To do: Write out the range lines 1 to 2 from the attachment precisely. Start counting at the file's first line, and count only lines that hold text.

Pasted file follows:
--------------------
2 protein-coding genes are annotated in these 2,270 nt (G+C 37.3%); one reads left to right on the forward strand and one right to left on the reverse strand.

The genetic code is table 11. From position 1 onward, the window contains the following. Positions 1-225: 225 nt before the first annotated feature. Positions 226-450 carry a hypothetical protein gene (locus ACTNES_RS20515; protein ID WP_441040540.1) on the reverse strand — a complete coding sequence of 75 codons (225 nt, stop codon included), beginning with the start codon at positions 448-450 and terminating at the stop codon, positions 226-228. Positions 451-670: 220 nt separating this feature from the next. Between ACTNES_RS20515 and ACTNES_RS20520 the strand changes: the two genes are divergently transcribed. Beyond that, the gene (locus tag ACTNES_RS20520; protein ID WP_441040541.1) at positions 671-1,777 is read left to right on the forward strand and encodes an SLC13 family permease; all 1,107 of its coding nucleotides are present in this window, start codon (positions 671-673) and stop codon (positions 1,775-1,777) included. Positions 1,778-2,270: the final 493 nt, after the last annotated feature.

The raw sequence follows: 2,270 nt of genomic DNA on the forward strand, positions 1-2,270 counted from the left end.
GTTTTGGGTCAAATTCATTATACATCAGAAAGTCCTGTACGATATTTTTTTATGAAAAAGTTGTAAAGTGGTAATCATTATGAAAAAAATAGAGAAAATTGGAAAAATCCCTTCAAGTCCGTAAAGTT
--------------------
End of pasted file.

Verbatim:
2 protein-coding genes are annotated in these 2,270 nt (G+C 37.3%); one reads left to right on the forward strand and one right to left on the reverse strand.

The genetic code is table 11. From position 1 onward, the window contains the following. Positions 1-225: 225 nt before the first annotated feature. Positions 226-450 carry a hypothetical protein gene (locus ACTNES_RS20515; protein ID WP_441040540.1) on the reverse strand — a complete coding sequence of 75 codons (225 nt, stop codon included), beginning with the start codon at positions 448-450 and terminating at the stop codon, positions 226-228. Positions 451-670: 220 nt separating this feature from the next. Between ACTNES_RS20515 and ACTNES_RS20520 the strand changes: the two genes are divergently transcribed. Beyond that, the gene (locus tag ACTNES_RS20520; protein ID WP_441040541.1) at positions 671-1,777 is read left to right on the forward strand and encodes an SLC13 family permease; all 1,107 of its coding nucleotides are present in this window, start codon (positions 671-673) and stop codon (positions 1,775-1,777) included. Positions 1,778-2,270: the final 493 nt, after the last annotated feature.